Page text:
Synthesis of a Ganglioside GM1 Anchor for Membrane Tethered Ligands of G-Protein Coupled Receptors.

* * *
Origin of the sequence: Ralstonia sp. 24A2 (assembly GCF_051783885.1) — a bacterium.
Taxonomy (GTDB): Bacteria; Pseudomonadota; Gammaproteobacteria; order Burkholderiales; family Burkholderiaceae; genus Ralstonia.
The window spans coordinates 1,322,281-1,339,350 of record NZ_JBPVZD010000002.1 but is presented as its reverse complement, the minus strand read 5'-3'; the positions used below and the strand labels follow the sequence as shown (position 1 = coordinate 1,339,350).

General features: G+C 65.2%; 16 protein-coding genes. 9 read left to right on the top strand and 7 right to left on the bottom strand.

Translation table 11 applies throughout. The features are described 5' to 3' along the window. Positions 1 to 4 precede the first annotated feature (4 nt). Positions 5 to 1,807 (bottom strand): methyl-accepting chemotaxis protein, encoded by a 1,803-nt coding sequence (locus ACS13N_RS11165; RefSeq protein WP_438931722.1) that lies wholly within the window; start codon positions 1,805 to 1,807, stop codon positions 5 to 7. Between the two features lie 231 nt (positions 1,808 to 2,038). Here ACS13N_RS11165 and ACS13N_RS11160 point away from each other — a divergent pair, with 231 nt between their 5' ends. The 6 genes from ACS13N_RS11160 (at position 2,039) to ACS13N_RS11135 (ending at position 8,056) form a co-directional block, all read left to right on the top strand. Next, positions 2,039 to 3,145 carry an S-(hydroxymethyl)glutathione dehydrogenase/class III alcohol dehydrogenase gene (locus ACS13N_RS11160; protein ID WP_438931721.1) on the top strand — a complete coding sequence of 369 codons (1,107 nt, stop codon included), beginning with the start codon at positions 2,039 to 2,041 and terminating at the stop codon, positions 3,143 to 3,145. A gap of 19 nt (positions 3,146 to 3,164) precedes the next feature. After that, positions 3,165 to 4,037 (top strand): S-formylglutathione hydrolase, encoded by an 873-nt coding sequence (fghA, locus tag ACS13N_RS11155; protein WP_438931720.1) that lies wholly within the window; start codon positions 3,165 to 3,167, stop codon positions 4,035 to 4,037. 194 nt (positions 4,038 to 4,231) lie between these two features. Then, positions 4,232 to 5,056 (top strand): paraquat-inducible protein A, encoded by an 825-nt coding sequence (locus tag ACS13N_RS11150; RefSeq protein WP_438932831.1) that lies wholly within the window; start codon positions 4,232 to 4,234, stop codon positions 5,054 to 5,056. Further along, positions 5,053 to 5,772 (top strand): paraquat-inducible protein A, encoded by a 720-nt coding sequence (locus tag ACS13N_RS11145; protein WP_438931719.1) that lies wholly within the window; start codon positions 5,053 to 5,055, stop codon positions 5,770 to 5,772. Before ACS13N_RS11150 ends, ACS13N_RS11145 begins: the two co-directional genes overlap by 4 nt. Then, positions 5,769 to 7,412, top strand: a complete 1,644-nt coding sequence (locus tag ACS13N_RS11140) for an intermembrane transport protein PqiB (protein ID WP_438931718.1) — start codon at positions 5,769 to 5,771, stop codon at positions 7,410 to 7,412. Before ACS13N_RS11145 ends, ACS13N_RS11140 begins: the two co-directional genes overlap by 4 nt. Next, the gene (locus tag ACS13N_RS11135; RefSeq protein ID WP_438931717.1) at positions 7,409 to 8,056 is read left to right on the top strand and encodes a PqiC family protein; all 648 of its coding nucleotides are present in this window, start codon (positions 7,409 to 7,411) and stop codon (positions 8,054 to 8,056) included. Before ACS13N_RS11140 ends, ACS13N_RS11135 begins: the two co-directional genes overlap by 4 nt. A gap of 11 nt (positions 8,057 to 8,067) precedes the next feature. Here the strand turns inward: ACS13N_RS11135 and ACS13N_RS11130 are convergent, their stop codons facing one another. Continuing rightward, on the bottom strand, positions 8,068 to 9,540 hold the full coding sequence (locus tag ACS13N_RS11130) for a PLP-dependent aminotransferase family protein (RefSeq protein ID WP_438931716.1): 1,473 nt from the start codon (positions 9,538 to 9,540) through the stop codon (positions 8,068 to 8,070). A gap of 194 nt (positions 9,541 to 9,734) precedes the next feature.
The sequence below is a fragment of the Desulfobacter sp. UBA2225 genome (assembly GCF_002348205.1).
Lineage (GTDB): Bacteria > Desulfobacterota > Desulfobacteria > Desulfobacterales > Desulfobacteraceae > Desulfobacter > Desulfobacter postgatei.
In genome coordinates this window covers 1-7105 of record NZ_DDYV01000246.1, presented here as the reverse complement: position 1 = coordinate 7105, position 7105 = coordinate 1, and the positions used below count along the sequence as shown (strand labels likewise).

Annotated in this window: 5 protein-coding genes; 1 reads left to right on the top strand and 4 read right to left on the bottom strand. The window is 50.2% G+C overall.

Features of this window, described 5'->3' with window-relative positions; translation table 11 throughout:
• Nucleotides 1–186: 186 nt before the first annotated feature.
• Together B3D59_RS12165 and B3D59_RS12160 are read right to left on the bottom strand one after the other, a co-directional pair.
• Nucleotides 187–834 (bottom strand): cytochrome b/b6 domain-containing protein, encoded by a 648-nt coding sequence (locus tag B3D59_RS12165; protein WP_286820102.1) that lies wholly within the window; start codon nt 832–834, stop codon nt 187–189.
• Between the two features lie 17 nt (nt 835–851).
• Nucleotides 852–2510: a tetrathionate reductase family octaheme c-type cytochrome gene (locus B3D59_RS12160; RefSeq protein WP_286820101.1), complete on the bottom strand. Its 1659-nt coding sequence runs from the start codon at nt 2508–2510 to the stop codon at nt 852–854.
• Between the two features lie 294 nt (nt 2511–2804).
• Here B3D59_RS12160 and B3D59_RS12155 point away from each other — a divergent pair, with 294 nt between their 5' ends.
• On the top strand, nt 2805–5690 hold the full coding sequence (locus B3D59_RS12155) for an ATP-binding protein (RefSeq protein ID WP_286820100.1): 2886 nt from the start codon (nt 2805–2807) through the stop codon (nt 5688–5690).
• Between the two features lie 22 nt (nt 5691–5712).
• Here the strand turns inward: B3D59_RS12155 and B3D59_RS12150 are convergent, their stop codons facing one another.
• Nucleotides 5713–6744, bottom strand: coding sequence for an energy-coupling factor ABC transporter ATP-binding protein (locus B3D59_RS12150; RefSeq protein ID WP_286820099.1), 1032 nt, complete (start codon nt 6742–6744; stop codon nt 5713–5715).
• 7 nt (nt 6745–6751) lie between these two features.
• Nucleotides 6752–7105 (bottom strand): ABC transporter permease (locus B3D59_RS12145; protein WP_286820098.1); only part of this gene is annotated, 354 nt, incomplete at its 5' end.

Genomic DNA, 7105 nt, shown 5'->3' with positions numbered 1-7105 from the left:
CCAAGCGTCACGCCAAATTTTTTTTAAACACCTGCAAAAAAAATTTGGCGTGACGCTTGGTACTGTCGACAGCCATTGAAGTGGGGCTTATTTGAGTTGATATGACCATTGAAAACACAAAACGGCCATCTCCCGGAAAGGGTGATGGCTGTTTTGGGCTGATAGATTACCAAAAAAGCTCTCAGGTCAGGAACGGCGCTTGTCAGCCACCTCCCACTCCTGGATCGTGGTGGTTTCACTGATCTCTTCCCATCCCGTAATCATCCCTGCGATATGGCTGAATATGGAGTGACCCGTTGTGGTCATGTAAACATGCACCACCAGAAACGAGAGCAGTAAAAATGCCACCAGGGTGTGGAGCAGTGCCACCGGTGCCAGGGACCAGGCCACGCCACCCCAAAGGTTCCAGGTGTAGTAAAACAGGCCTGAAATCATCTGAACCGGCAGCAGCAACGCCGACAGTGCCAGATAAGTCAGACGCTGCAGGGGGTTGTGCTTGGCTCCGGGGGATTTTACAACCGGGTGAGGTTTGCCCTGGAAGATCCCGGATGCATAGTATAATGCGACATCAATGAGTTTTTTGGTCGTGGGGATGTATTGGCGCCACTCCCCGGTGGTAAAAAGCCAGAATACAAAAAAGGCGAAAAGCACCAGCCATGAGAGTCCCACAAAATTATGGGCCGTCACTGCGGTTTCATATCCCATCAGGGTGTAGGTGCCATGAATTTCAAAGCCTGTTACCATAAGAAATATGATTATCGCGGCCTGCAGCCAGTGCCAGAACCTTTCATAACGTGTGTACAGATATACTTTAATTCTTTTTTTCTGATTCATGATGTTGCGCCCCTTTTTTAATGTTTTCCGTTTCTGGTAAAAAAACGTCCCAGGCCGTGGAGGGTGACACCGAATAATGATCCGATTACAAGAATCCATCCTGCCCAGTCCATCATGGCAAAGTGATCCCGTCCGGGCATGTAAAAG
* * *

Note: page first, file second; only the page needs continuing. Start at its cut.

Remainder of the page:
- G-protein coupled receptors, as a class of proteins, are most important therapeutically. It is estimated that over 50% of prescription drugs target these receptors.1 At nearly 1000 proteins, this family is divided into 5 classes, or families. The largest of these is Class A, the Rhodopsin family. This class is identifiable by conserved sequences which are critical for membrane activation. Among th... read moreese receptors is Chemokine-like Receptor 1 (CMKLR1 or Chem32), which is most highly expressed on leukocytes. Its natural ligand, chemerin, is shown to have chemoattractant capabilities and other pro-inflammatory characteristics.26 However, therapeutically promising are the short C-terminal peptides, naturally derived from the bioactivation of chemerin, which show potent antagonist and anti-inflammatory properties.7 Learning more about this receptor could be important, especially for its therapeutic implications. Classically, the targeting of GPCRs has been done through soluble ligands which bind to extracellular orthosteric or allosteric binding sites. However, in 2002, a new method of targeting receptors, termed pepducins, was presented by Covic et al.8,9 They targeted various Class A GPCRs by taking advantage of the critical third inner loop which shifts significantly during activation due to movement of the sixth transmembrane domain.1012 The method was reliant on the usage of palmitic acid to tether the peptide to the plasma membrane and localize it specifically to the cytoplasmic leaflet. This concept of membrane-tethered ligands was applied to the extracellular leaflet in 2009 by Fortin et al., in which they targeted Class B GPCRs using peptide anchors mimicking the transmembrane domain of GPCRs to ensure accurate polarity.13 They later moved to a lipid anchor, specifically GM1.14 Here, we present the synthesis and purification of a maleimide functionlized GM1 (mGM1) on the terminal sialic acid from natural GM1. Additionally, the synthesis and purification of a biostable chemerin peptide (sChem9-PEG8-MPA), linked to a polyethylene glycol polymer (PEG8) and functionalized with a thiol, to be reactive with the maleimde on GM1. Future experiments will need to optimize the reaction and purification of the mGM1 and sChem9-PEG8-MPA. Following successful purification of the compound, cell experiments using a luciferase assay and cells expressing CMKLR1 can determine the efficacy of the GM1-tethered ligand versus soluble ligands. If this method can be generalized to targeting other GPCR receptors it could potentially be a valuable therapeutic and investigative tool.read less